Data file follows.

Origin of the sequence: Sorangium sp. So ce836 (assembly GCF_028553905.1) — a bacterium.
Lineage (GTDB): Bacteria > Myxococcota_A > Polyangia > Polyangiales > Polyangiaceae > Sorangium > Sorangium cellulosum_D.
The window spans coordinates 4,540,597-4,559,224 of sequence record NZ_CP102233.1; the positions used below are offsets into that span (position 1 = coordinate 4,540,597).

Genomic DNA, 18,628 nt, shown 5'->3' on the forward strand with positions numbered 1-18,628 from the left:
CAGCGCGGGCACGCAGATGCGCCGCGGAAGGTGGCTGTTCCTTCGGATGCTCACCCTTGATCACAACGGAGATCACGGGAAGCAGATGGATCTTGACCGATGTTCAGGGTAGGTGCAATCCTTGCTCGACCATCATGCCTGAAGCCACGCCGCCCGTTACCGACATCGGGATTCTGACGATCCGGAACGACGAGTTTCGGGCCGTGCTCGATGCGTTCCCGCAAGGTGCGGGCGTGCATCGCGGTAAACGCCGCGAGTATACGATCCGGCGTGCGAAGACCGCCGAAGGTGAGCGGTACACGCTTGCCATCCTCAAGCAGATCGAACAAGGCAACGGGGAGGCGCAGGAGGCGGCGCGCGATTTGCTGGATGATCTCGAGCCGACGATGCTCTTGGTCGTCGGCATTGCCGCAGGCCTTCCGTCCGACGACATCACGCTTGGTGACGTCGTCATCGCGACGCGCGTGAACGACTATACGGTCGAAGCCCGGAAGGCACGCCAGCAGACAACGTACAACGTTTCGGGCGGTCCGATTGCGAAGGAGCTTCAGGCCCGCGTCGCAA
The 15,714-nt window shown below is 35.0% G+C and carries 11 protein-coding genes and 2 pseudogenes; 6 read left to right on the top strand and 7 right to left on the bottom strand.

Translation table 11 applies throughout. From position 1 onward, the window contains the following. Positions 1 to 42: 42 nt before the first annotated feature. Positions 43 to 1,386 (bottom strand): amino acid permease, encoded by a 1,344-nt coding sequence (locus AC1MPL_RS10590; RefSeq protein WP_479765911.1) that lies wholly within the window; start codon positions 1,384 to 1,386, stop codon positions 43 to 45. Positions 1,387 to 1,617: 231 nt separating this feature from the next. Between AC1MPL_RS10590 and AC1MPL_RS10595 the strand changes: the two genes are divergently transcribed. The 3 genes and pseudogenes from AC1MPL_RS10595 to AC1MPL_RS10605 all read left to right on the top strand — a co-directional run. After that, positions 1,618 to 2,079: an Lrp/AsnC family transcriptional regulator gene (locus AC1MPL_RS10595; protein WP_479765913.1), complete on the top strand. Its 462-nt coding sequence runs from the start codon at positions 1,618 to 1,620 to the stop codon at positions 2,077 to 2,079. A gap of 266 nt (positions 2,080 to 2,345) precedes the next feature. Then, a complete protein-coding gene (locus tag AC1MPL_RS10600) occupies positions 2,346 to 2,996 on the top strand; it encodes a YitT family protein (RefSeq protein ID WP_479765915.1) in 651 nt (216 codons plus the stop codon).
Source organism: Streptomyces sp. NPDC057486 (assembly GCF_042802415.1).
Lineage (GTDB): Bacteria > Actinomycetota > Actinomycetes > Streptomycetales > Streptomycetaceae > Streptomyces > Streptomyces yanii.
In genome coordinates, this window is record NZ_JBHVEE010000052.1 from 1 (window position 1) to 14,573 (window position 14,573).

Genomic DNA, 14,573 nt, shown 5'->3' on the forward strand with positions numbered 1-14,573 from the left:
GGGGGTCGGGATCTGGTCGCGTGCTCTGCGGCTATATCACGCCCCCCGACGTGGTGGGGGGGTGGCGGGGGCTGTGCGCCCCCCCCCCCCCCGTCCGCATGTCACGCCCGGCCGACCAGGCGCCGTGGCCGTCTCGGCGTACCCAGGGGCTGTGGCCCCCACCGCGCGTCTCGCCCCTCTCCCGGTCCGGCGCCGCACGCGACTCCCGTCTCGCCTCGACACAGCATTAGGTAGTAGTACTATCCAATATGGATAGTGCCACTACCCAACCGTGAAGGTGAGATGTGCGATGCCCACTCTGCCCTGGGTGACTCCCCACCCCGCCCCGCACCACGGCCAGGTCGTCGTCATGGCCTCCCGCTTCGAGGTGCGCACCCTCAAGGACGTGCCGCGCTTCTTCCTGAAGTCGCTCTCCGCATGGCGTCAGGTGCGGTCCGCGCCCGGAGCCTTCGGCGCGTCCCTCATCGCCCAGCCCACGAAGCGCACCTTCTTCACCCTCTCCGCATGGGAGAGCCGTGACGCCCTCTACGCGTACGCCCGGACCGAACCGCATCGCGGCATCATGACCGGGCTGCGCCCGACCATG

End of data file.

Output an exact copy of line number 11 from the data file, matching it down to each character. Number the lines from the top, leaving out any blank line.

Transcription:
Genomic DNA, 14,573 nt, shown 5'->3' on the forward strand with positions numbered 1-14,573 from the left: